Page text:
A Court of Thorns and Roses (A Court of Thorns and Roses, #1)

a-court-of-thorns-and-rosesFirst Lines: The forest had become a labyrinth of snow and ice.  I’d been monitoring the parameters of the thicket for an hour, and my vantage point in the crook of a tree branch had turned useless.

I had heard so many good things about this that I couldn’t pass it up.  Also, it’s been a while since I’ve read a story about Fae.  What wasn’t to like?

In the depths of winter, 19 year old Feyre’s wish is just to survive.  So killing a huge wolf–who provides food and money from his fur–seems like a Godsend.  That is, until a beast-like creature shows up demanding retribution.  He drags Feyre to a land she’s only heard about in nightmarish tales of Fae and monsters.  But it’s there that Feyre discovers this beast is a Fae named Tamlin–a lethal immortal.  The longer Feyre stays with Tamlin, the more she starts to thaw toward him and his icy demeanor.  But an ancient shadow hangs over the land, cursing Tamlin and those Feyre has come to care about.  Can a human possibly stand a chance of saving her new home?

Feyre is a great lead for this book.  She’s strong and independent, but also hardened by the hardships of her life.  She’s stubborn, but also fierce and loyal.  She doesn’t always make the right decisions, but she tries.

The minor characters were also fantastic.  Tamlin, yes, but I had a soft-spot for his best friend, Lucien, who was definitely wearing his sassy pants the whole time.  I actually probably ended up liking him more than I liked Tamlin.  Tamlin was hard to get a read on, but you always knew where you stood with Lucien.

The funny thing when I was reading this was how I slowly started recognizing the plot.  I think by the time I was in chapter 2 or 3, I was thinking to myself, “Huh, this is extraordinarily like Beauty and the Beast.”  Halfway through the story, I was utterly convinced.  You can’t talk me out of it.  Whether it’s coincidence or not, I also saw elements of the Greek myth of Cupid and Psyche here as well, which happens to be one of my favorite myths.  Could this combo be any better?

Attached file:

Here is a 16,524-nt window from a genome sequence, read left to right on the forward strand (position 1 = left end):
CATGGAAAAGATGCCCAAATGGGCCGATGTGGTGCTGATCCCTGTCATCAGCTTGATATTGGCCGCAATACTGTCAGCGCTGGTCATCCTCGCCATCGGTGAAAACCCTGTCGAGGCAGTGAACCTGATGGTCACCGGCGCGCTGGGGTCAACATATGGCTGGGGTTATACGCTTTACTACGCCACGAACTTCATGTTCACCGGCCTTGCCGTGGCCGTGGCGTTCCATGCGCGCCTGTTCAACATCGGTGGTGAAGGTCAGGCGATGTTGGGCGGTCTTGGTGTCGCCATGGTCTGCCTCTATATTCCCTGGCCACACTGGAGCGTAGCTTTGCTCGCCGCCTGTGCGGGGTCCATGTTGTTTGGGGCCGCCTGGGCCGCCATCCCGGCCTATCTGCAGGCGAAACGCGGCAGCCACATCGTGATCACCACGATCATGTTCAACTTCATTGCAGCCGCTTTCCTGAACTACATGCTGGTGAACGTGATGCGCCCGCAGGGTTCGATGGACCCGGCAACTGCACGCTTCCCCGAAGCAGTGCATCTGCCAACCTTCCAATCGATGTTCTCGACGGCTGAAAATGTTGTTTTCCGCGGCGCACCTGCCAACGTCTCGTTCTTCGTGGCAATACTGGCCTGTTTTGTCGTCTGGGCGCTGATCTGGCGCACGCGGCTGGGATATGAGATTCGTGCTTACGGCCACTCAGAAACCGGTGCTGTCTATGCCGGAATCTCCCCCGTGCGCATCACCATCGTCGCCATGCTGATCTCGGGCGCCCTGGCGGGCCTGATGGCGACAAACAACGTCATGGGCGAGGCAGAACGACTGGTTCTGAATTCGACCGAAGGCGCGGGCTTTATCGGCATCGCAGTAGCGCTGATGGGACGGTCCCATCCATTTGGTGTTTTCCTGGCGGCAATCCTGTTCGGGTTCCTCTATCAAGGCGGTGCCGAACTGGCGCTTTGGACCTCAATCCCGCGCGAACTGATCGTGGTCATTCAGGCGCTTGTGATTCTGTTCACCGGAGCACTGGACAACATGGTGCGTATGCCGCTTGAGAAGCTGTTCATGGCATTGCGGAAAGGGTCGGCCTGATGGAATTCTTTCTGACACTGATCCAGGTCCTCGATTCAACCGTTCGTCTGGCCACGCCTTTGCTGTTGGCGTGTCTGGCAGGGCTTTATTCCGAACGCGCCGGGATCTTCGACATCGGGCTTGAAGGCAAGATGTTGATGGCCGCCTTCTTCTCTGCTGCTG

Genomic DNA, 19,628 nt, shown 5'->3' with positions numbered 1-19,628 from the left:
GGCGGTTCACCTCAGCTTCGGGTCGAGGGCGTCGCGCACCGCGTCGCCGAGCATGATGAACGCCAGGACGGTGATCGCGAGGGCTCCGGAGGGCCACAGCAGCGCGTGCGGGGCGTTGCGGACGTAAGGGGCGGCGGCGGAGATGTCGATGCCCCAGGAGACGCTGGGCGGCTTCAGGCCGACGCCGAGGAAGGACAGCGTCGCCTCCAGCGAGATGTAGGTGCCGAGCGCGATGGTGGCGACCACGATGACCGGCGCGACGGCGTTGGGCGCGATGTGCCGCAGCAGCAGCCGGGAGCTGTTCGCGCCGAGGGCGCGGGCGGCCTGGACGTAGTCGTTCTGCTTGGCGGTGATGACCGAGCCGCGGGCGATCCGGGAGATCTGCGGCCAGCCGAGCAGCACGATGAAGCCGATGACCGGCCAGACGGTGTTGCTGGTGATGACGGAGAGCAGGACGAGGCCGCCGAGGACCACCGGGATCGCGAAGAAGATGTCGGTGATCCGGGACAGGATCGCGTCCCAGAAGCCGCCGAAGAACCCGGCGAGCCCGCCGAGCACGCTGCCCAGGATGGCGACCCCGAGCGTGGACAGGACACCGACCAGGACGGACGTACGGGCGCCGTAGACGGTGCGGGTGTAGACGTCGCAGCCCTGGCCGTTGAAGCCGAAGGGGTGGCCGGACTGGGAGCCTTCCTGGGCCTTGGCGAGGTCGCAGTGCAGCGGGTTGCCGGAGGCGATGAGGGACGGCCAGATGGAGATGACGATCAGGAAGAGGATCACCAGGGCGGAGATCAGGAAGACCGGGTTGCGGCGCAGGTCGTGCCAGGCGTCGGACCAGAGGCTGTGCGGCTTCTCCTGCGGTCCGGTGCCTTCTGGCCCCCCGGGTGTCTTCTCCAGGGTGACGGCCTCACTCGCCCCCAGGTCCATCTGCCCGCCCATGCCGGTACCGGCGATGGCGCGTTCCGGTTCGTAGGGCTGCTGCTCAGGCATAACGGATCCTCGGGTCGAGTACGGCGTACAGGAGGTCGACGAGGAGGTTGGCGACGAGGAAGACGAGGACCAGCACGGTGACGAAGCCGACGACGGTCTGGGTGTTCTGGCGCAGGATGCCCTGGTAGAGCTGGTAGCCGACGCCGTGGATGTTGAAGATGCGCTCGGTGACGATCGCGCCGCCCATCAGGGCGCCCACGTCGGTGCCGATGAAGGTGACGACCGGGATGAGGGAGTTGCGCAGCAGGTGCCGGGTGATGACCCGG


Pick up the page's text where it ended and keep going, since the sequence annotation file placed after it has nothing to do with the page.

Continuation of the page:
So…I want to explain my rating of this a little.  I’m giving it a 4–a high four.  But why not a 5?  I was missing something emotionally from the story, something to really get me invested in the story.  Oh sure, I loved Feyre.  But Tamlin…I struggled with him.  I felt a little something between him and Feyre, but it really wasn’t enough for me.  Like I said, Mr. Sassy Pants Lucien was more the character for me.  I understood him.

Definitely a book worth checking out.  Like now.

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3 thoughts on “A Court of Thorns and Roses (A Court of Thorns and Roses, #1)

  1. There are just some books that even though it is really good, like, you love the character and the plot and everything, but you’re reluctant to give it a 5 out of 5. I felt that way too! Maybe it’s because of lack of emotional attachment to the character? Or lack of similarity? When I’m in that scenario, I always think that it’s because of the connection between me and the character. Nevertheless, great review! 🙂

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